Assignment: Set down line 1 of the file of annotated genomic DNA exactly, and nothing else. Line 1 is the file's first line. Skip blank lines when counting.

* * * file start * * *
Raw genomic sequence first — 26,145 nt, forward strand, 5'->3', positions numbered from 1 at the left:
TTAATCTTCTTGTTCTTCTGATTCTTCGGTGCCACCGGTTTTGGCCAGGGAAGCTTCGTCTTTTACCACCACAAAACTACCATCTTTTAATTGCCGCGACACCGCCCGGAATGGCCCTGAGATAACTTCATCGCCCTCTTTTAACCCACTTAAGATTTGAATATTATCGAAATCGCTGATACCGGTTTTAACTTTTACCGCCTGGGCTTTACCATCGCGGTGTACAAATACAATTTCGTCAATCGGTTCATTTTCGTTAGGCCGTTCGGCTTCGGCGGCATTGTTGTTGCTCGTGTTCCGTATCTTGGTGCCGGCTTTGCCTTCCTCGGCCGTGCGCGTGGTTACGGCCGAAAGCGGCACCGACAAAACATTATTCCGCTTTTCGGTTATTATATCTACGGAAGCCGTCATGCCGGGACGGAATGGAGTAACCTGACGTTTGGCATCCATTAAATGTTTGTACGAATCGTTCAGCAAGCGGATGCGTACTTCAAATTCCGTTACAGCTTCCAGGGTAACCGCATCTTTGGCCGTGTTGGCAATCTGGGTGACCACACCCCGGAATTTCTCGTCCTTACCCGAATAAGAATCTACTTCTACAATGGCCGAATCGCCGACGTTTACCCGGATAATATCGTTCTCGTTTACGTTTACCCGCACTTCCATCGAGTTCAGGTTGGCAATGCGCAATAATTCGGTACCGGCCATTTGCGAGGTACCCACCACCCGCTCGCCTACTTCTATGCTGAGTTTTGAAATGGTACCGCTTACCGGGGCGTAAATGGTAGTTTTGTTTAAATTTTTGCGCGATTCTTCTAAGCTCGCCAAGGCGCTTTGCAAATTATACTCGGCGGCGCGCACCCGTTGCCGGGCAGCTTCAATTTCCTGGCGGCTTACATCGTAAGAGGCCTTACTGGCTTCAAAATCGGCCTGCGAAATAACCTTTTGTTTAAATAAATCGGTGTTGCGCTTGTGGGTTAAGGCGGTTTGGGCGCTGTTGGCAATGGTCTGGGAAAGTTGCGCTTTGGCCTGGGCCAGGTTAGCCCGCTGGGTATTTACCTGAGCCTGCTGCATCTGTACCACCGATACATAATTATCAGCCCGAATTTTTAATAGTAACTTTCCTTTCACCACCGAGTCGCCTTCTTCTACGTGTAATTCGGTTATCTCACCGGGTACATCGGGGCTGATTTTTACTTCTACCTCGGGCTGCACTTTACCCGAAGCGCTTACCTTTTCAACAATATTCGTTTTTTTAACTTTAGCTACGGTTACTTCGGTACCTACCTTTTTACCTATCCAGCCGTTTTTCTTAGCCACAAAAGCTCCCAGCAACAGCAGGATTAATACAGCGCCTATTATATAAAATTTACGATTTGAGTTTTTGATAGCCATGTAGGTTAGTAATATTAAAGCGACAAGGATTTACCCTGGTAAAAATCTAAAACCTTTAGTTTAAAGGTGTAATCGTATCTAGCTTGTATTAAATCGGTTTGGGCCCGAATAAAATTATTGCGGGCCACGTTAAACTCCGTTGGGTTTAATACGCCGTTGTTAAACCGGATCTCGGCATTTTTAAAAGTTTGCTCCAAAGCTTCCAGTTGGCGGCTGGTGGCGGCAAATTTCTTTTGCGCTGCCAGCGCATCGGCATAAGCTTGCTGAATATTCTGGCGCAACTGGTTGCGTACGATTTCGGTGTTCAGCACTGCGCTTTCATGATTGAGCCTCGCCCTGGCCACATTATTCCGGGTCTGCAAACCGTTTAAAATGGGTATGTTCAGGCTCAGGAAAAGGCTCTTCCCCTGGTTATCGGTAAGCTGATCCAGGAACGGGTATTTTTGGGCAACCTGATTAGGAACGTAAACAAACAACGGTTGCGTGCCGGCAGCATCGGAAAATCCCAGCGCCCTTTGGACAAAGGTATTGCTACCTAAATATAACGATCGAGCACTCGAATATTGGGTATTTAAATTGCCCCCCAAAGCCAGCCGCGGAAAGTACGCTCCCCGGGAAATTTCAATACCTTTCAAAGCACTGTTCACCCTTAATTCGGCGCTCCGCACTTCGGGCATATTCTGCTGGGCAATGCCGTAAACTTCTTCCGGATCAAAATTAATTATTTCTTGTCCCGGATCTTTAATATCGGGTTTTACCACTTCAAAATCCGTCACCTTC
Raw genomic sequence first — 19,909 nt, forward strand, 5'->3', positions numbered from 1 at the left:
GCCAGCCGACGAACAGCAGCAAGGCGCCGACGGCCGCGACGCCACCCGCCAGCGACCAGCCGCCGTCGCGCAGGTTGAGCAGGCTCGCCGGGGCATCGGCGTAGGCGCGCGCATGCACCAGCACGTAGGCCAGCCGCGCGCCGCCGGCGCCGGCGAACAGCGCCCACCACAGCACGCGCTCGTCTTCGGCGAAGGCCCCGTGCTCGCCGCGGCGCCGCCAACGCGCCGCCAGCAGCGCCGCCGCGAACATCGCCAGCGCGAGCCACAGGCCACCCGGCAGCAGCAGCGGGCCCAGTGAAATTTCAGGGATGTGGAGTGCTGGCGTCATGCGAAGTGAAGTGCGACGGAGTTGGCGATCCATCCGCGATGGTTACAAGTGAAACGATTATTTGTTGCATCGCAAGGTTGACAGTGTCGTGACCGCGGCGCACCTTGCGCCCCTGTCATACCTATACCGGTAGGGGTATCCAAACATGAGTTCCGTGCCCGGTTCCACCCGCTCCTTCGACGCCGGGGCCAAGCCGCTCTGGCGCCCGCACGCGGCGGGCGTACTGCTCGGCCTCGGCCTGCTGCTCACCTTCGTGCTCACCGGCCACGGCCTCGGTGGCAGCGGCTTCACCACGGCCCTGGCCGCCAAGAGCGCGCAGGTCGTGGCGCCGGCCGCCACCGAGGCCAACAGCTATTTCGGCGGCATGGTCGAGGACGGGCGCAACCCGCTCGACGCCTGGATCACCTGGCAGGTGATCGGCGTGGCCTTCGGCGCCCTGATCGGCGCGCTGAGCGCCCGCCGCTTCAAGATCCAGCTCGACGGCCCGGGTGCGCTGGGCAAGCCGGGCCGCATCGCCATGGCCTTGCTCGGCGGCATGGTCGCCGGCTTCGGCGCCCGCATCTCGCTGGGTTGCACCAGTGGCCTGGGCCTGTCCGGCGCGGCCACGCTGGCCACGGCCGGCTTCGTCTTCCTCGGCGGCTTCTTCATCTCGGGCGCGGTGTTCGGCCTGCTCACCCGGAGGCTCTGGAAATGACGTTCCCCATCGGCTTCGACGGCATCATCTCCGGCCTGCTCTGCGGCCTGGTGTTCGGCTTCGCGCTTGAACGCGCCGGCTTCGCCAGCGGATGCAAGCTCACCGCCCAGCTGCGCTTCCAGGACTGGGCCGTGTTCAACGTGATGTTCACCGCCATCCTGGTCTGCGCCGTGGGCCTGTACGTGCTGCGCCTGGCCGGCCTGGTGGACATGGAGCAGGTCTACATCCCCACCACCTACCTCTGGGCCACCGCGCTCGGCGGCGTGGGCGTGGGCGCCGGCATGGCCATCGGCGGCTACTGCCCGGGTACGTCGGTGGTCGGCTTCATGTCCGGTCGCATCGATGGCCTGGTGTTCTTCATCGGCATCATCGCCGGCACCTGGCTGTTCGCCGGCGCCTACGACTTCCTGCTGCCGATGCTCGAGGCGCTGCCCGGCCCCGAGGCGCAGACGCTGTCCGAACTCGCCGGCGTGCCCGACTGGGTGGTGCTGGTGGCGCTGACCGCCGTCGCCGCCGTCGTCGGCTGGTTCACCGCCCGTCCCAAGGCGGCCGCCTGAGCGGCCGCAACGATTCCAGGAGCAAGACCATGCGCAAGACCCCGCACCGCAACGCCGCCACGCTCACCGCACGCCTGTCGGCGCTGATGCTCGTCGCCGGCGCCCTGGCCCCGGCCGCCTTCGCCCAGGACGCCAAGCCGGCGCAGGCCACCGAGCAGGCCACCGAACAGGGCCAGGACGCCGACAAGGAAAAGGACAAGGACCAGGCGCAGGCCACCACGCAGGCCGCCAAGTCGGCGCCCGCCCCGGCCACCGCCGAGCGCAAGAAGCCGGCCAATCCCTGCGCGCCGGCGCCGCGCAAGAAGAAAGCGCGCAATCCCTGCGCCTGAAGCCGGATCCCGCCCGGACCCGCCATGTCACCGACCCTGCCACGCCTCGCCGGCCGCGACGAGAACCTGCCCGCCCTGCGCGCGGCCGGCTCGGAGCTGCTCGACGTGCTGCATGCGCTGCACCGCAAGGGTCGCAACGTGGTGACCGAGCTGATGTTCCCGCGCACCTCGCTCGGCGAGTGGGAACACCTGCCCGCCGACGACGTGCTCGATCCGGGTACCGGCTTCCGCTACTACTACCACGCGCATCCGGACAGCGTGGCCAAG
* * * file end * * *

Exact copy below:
Raw genomic sequence first — 26,145 nt, forward strand, 5'->3', positions numbered from 1 at the left: